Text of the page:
Airfairy
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I've done two weeks so far at my first pgce placement. I feel extremely unlucky with where I've been placed. Compared to my course friends, I've easily got the worst school of the lot. Even though it's only been two weeks, I've alreafy been so close to dropping out countless times.

I worry that if my second placement is in another bad school then I won't be able to finish the pgce. This placement and the horrible school have made me forget why I wanted to go into teaching, and I can't find a single redeeming factor each day. There's no way I have the strength to do the whole year in a school like this, especially when I know my friends are in amazing schools.

Can you make placement requests? I don't mean specific schools, but if I send my course leader an email in January asking for a better school, is this the type of thing that's allowed?

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Shelly_x
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(Original post by Airfairy)
I've done two weeks so far at my first pgce placement. I feel extremely unlucky with where I've been placed. Compared to my course friends, I've easily got the worst school of the lot. Even though it's only been two weeks, I've alreafy been so close to dropping out countless times.

I worry that if my second placement is in another bad school then I won't be able to finish the pgce. This placement and the horrible school have made me forget why I wanted to go into teaching, and I can't find a single redeeming factor each day. There's no way I have the strength to do the whole year in a school like this, especially when I know my friends are in amazing schools.

Can you make placement requests? I don't mean specific schools, but if I send my course leader an email in January asking for a better school, is this the type of thing that's allowed?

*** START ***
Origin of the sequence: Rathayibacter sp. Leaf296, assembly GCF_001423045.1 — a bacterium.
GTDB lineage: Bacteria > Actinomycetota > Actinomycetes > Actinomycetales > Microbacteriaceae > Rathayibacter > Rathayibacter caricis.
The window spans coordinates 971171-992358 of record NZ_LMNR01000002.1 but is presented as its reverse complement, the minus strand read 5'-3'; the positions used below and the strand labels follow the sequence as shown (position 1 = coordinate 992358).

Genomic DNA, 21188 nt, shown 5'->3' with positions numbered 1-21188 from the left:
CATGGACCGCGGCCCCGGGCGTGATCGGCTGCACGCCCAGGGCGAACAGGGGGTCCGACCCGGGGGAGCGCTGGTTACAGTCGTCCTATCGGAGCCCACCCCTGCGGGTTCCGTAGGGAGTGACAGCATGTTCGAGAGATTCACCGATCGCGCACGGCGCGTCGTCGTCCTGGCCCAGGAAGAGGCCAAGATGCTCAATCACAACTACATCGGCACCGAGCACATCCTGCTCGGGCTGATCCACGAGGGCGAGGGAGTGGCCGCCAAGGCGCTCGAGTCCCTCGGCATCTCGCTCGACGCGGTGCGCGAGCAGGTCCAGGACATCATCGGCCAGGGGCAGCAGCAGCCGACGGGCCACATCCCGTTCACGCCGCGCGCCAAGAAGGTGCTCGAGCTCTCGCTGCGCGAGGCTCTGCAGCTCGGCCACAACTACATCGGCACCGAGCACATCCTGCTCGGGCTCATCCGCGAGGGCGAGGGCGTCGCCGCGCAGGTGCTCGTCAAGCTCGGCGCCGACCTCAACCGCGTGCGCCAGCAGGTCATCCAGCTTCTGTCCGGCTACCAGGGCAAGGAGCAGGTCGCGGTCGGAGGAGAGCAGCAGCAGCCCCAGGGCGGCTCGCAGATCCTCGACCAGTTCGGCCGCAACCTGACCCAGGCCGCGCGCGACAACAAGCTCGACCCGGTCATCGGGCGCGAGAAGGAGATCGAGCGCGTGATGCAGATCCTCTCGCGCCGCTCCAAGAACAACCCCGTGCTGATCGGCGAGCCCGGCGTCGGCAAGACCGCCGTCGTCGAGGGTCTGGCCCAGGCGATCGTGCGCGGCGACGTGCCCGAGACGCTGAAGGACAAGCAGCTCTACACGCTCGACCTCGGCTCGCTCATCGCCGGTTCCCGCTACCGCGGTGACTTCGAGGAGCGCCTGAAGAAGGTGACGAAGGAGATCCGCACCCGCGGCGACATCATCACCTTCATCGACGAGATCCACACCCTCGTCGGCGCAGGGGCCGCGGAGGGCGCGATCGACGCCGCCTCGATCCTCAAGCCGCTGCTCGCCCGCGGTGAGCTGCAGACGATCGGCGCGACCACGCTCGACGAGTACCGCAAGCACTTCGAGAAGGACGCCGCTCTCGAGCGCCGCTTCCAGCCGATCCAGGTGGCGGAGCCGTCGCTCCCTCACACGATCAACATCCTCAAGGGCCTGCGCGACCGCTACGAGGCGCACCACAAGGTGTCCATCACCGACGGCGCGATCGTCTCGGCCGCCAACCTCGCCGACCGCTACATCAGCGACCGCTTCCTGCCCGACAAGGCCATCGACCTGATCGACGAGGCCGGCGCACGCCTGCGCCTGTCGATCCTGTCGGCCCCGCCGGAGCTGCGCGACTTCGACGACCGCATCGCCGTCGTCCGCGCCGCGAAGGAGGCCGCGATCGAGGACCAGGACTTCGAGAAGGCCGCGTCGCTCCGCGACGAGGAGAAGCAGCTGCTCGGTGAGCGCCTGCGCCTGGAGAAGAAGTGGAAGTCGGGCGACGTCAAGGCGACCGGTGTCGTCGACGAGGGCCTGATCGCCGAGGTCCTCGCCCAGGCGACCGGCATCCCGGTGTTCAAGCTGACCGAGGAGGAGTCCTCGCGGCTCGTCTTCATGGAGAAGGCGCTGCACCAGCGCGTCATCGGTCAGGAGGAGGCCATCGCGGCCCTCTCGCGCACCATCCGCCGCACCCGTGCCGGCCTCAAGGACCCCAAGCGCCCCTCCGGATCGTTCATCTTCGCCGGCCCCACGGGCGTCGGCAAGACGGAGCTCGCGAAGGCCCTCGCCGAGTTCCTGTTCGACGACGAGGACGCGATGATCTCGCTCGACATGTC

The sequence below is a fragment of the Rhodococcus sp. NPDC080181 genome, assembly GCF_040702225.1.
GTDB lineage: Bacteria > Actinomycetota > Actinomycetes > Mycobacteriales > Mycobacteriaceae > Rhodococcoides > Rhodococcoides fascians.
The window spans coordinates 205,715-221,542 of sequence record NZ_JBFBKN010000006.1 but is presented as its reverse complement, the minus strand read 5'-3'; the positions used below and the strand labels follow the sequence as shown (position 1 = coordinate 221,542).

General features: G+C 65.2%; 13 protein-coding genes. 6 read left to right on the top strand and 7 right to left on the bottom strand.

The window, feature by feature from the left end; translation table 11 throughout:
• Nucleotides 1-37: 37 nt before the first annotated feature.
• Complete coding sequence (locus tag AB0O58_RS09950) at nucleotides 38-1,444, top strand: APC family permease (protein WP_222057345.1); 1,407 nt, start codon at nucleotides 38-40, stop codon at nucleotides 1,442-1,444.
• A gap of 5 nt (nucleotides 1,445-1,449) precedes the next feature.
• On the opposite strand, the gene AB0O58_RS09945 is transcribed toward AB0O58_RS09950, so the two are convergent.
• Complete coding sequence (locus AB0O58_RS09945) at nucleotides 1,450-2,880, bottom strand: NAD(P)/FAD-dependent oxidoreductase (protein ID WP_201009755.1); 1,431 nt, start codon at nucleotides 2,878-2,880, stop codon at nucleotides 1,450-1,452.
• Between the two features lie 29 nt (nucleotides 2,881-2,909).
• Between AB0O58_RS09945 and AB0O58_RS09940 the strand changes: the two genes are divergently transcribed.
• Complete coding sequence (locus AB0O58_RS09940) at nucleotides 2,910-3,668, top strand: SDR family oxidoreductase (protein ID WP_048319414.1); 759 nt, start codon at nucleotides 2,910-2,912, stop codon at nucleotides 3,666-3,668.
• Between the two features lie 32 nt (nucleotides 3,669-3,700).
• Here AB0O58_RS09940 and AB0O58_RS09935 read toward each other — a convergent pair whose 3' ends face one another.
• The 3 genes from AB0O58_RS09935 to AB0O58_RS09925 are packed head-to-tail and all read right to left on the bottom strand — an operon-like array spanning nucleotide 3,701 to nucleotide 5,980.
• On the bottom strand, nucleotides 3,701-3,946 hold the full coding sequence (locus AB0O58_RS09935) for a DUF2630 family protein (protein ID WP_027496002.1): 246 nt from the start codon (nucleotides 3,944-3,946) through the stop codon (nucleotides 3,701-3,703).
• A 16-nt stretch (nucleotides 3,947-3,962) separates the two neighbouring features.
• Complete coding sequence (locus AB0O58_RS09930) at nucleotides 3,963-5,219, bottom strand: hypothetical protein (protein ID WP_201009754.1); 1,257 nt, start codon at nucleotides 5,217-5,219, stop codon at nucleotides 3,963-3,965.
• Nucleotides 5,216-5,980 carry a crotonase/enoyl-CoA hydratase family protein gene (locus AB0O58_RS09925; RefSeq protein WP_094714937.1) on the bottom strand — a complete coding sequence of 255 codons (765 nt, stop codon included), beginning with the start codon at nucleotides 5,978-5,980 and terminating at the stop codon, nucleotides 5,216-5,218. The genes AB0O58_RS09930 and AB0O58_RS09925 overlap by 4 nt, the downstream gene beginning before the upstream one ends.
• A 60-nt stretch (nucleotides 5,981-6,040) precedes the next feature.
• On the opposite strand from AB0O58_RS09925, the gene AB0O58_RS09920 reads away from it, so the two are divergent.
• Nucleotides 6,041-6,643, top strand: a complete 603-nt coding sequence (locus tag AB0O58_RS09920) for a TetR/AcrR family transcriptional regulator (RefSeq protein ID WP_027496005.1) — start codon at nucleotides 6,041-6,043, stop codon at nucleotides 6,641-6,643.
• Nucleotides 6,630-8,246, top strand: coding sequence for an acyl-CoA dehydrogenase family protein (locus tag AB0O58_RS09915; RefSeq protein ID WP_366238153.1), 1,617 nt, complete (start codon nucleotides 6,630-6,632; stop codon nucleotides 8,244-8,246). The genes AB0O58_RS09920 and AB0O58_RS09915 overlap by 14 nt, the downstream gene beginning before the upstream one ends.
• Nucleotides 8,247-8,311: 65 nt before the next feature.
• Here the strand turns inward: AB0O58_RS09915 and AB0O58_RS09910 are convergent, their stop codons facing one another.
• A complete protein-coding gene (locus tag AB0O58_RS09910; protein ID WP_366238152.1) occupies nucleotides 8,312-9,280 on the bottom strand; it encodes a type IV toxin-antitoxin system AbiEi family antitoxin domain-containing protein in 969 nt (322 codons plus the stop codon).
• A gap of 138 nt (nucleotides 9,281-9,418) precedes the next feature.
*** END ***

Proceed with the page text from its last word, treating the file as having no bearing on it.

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I would suggest that you speak to your mentor or course leader straight away and tell them how you're feeling. You need to pinpoint what is so bad about this school and how they can support you.
You can ask to be moved but its probably unlikely to happen unless there is a very serious reason. People train in difficult schools quite often and often emerge better teachers because of it.
I hope you feel better about the situation once you've sought help and support!
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TraineeLynsey
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What is it that makes it so terrible?

I had an awful first placement, but it was only 6 weeks and I knew I was going back to my lovely School Direct home school after that, so it made it tolerable.

One way of looking at it is that you will (hopefully) know what to look out for in schools when you are applying for jobs. It certainly helped me. I went to look around schools that I got a bad feel for and never applied for the jobs.

Asking for a 'better' school next time would reflect very poorly on you. Depending on what the problems are, it might be that you should raise some concerns with your course leader though. Can you elaborate a bit?
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Mr M
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(Original post by Airfairy)
I worry that if my second placement is in another bad school then I won't be able to finish the pgce.
If you drop out then you won't be able to finish the PGCE either.

Your provider will *try* to give you experience of two very different schools. If you get a tough one on first placement then you are likely to get a reasonably nice one on second placement. Lucky you.
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Mr M
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(Original post by TraineeLynsey)
Asking for a 'better' school next time would reflect very poorly on you.
This.
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Airfairy
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(Original post by Shelly_x)
I would suggest that you speak to your mentor or course leader straight away and tell them how you're feeling. You need to pinpoint what is so bad about this school and how they can support you.
You can ask to be moved but its probably unlikely to happen unless there is a very serious reason. People train in difficult schools quite often and often emerge better teachers because of it.
I hope you feel better about the situation once you've sought help and support!
Thanks. I wasn't suggesting to try and move this first placement. I've accepted that I'm staying here but I may talk to my tutor regardless, just so he knows how I'm feeling about it.